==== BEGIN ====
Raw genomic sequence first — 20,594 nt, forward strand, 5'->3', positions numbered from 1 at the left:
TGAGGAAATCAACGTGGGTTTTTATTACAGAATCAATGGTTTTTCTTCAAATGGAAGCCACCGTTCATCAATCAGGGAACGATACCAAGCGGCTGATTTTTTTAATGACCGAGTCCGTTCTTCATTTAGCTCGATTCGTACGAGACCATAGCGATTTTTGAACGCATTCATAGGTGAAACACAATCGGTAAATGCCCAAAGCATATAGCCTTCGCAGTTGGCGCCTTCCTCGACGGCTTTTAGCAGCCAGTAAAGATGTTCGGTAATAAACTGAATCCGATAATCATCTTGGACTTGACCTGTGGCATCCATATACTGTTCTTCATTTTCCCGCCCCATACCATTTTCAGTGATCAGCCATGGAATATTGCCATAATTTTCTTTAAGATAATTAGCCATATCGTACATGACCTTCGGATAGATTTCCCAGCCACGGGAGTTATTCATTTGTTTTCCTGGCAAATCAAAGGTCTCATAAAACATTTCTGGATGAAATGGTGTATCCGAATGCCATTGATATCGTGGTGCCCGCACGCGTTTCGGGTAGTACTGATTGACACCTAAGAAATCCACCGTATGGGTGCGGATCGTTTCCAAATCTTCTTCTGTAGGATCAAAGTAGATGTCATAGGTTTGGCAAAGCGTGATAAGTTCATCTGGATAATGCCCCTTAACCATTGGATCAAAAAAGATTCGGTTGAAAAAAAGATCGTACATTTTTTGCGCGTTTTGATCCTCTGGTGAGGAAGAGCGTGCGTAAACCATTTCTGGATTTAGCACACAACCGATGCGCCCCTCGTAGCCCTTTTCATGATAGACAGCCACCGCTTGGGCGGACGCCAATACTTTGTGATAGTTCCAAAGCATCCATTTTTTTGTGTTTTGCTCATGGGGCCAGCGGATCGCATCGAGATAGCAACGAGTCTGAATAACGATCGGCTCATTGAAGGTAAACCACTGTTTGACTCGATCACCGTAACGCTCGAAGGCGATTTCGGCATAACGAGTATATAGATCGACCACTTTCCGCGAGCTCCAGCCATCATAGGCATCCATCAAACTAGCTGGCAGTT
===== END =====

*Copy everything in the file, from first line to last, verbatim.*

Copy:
Raw genomic sequence first — 20,594 nt, forward strand, 5'->3', positions numbered from 1 at the left:
TGAGGAAATCAACGTGGGTTTTTATTACAGAATCAATGGTTTTTCTTCAAATGGAAGCCACCGTTCATCAATCAGGGAACGATACCAAGCGGCTGATTTTTTTAATGACCGAGTCCGTTCTTCATTTAGCTCGATTCGTACGAGACCATAGCGATTTTTGAACGCATTCATAGGTGAAACACAATCGGTAAATGCCCAAAGCATATAGCCTTCGCAGTTGGCGCCTTCCTCGACGGCTTTTAGCAGCCAGTAAAGATGTTCGGTAATAAACTGAATCCGATAATCATCTTGGACTTGACCTGTGGCATCCATATACTGTTCTTCATTTTCCCGCCCCATACCATTTTCAGTGATCAGCCATGGAATATTGCCATAATTTTCTTTAAGATAATTAGCCATATCGTACATGACCTTCGGATAGATTTCCCAGCCACGGGAGTTATTCATTTGTTTTCCTGGCAAATCAAAGGTCTCATAAAACATTTCTGGATGAAATGGTGTATCCGAATGCCATTGATATCGTGGTGCCCGCACGCGTTTCGGGTAGTACTGATTGACACCTAAGAAATCCACCGTATGGGTGCGGATCGTTTCCAAATCTTCTTCTGTAGGATCAAAGTAGATGTCATAGGTTTGGCAAAGCGTGATAAGTTCATCTGGATAATGCCCCTTAACCATTGGATCAAAAAAGATTCGGTTGAAAAAAAGATCGTACATTTTTTGCGCGTTTTGATCCTCTGGTGAGGAAGAGCGTGCGTAAACCATTTCTGGATTTAGCACACAACCGATGCGCCCCTCGTAGCCCTTTTCATGATAGACAGCCACCGCTTGGGCGGACGCCAATACTTTGTGATAGTTCCAAAGCATCCATTTTTTTGTGTTTTGCTCATGGGGCCAGCGGATCGCATCGAGATAGCAACGAGTCTGAATAACGATCGGCTCATTGAAGGTAAACCACTGTTTGACTCGATCACCGTAACGCTCGAAGGCGATTTCGGCATAACGAGTATATAGATCGACCACTTTCCGCGAGCTCCAGCCATCATAGGCATCCATCAAACTAGCTGGCAGTT